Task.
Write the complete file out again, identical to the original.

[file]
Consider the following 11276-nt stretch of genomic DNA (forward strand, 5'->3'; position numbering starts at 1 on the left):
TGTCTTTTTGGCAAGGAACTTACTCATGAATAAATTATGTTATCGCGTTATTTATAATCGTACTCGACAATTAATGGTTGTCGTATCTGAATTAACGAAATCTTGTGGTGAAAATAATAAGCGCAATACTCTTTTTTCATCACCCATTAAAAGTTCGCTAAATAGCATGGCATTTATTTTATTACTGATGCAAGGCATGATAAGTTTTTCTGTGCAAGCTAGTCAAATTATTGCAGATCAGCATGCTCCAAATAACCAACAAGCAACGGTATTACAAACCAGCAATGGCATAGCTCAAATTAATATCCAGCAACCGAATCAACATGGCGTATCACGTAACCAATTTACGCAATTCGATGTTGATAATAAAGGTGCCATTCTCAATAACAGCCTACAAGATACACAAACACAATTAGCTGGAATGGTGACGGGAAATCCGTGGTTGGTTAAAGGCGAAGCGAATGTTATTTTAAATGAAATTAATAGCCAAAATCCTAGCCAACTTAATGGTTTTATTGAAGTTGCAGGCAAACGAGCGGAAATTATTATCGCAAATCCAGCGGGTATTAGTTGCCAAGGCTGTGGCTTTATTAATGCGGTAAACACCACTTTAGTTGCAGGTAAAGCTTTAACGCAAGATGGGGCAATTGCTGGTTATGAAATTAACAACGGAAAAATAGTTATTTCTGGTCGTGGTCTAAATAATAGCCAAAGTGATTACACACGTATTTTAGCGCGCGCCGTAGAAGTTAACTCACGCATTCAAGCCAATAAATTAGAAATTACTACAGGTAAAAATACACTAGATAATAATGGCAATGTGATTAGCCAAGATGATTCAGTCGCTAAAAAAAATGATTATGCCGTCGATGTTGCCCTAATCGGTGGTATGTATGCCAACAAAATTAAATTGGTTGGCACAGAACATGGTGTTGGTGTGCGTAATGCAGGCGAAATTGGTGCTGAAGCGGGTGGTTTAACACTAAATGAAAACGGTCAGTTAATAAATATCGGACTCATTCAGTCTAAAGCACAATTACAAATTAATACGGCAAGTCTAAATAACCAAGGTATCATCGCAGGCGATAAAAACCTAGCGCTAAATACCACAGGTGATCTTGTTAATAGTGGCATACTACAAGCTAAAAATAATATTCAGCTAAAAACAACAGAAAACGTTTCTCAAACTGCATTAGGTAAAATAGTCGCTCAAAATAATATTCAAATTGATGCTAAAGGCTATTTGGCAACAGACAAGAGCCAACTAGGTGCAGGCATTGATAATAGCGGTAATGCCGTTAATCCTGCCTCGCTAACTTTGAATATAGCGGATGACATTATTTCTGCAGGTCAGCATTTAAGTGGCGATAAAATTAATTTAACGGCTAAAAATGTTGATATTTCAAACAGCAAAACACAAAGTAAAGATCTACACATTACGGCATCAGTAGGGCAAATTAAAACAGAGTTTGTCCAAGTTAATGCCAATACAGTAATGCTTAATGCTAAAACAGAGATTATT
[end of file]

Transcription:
Consider the following 11276-nt stretch of genomic DNA (forward strand, 5'->3'; position numbering starts at 1 on the left):
TGTCTTTTTGGCAAGGAACTTACTCATGAATAAATTATGTTATCGCGTTATTTATAATCGTACTCGACAATTAATGGTTGTCGTATCTGAATTAACGAAATCTTGTGGTGAAAATAATAAGCGCAATACTCTTTTTTCATCACCCATTAAAAGTTCGCTAAATAGCATGGCATTTATTTTATTACTGATGCAAGGCATGATAAGTTTTTCTGTGCAAGCTAGTCAAATTATTGCAGATCAGCATGCTCCAAATAACCAACAAGCAACGGTATTACAAACCAGCAATGGCATAGCTCAAATTAATATCCAGCAACCGAATCAACATGGCGTATCACGTAACCAATTTACGCAATTCGATGTTGATAATAAAGGTGCCATTCTCAATAACAGCCTACAAGATACACAAACACAATTAGCTGGAATGGTGACGGGAAATCCGTGGTTGGTTAAAGGCGAAGCGAATGTTATTTTAAATGAAATTAATAGCCAAAATCCTAGCCAACTTAATGGTTTTATTGAAGTTGCAGGCAAACGAGCGGAAATTATTATCGCAAATCCAGCGGGTATTAGTTGCCAAGGCTGTGGCTTTATTAATGCGGTAAACACCACTTTAGTTGCAGGTAAAGCTTTAACGCAAGATGGGGCAATTGCTGGTTATGAAATTAACAACGGAAAAATAGTTATTTCTGGTCGTGGTCTAAATAATAGCCAAAGTGATTACACACGTATTTTAGCGCGCGCCGTAGAAGTTAACTCACGCATTCAAGCCAATAAATTAGAAATTACTACAGGTAAAAATACACTAGATAATAATGGCAATGTGATTAGCCAAGATGATTCAGTCGCTAAAAAAAATGATTATGCCGTCGATGTTGCCCTAATCGGTGGTATGTATGCCAACAAAATTAAATTGGTTGGCACAGAACATGGTGTTGGTGTGCGTAATGCAGGCGAAATTGGTGCTGAAGCGGGTGGTTTAACACTAAATGAAAACGGTCAGTTAATAAATATCGGACTCATTCAGTCTAAAGCACAATTACAAATTAATACGGCAAGTCTAAATAACCAAGGTATCATCGCAGGCGATAAAAACCTAGCGCTAAATACCACAGGTGATCTTGTTAATAGTGGCATACTACAAGCTAAAAATAATATTCAGCTAAAAACAACAGAAAACGTTTCTCAAACTGCATTAGGTAAAATAGTCGCTCAAAATAATATTCAAATTGATGCTAAAGGCTATTTGGCAACAGACAAGAGCCAACTAGGTGCAGGCATTGATAATAGCGGTAATGCCGTTAATCCTGCCTCGCTAACTTTGAATATAGCGGATGACATTATTTCTGCAGGTCAGCATTTAAGTGGCGATAAAATTAATTTAACGGCTAAAAATGTTGATATTTCAAACAGCAAAACACAAAGTAAAGATCTACACATTACGGCATCAGTAGGGCAAATTAAAACAGAGTTTGTCCAAGTTAATGCCAATACAGTAATGCTTAATGCTAAAACAGAGATTATT